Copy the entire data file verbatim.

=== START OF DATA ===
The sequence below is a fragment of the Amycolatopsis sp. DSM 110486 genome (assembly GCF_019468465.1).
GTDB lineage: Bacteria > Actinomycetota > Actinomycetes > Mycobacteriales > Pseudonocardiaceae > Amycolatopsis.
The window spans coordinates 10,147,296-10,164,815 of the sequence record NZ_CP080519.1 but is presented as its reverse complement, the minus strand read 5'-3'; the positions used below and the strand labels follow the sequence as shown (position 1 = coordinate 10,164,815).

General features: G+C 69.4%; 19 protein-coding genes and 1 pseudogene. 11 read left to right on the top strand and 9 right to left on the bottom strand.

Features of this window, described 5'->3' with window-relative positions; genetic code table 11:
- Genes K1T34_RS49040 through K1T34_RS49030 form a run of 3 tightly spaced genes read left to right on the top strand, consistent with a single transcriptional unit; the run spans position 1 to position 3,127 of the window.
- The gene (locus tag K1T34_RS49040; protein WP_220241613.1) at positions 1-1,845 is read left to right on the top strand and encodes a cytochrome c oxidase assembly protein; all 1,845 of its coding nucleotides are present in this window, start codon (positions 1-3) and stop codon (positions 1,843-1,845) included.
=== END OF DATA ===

The sequence below is a fragment of the Amycolatopsis sp. DSM 110486 genome (assembly GCF_019468465.1).
GTDB lineage: Bacteria > Actinomycetota > Actinomycetes > Mycobacteriales > Pseudonocardiaceae > Amycolatopsis.
The window spans coordinates 10,147,296-10,164,815 of the sequence record NZ_CP080519.1 but is presented as its reverse complement, the minus strand read 5'-3'; the positions used below and the strand labels follow the sequence as shown (position 1 = coordinate 10,164,815).

General features: G+C 69.4%; 19 protein-coding genes and 1 pseudogene. 11 read left to right on the top strand and 9 right to left on the bottom strand.

Features of this window, described 5'->3' with window-relative positions; genetic code table 11:
- Genes K1T34_RS49040 through K1T34_RS49030 form a run of 3 tightly spaced genes read left to right on the top strand, consistent with a single transcriptional unit; the run spans position 1 to position 3,127 of the window.
- The gene (locus tag K1T34_RS49040; protein WP_220241613.1) at positions 1-1,845 is read left to right on the top strand and encodes a cytochrome c oxidase assembly protein; all 1,845 of its coding nucleotides are present in this window, start codon (positions 1-3) and stop codon (positions 1,843-1,845) included.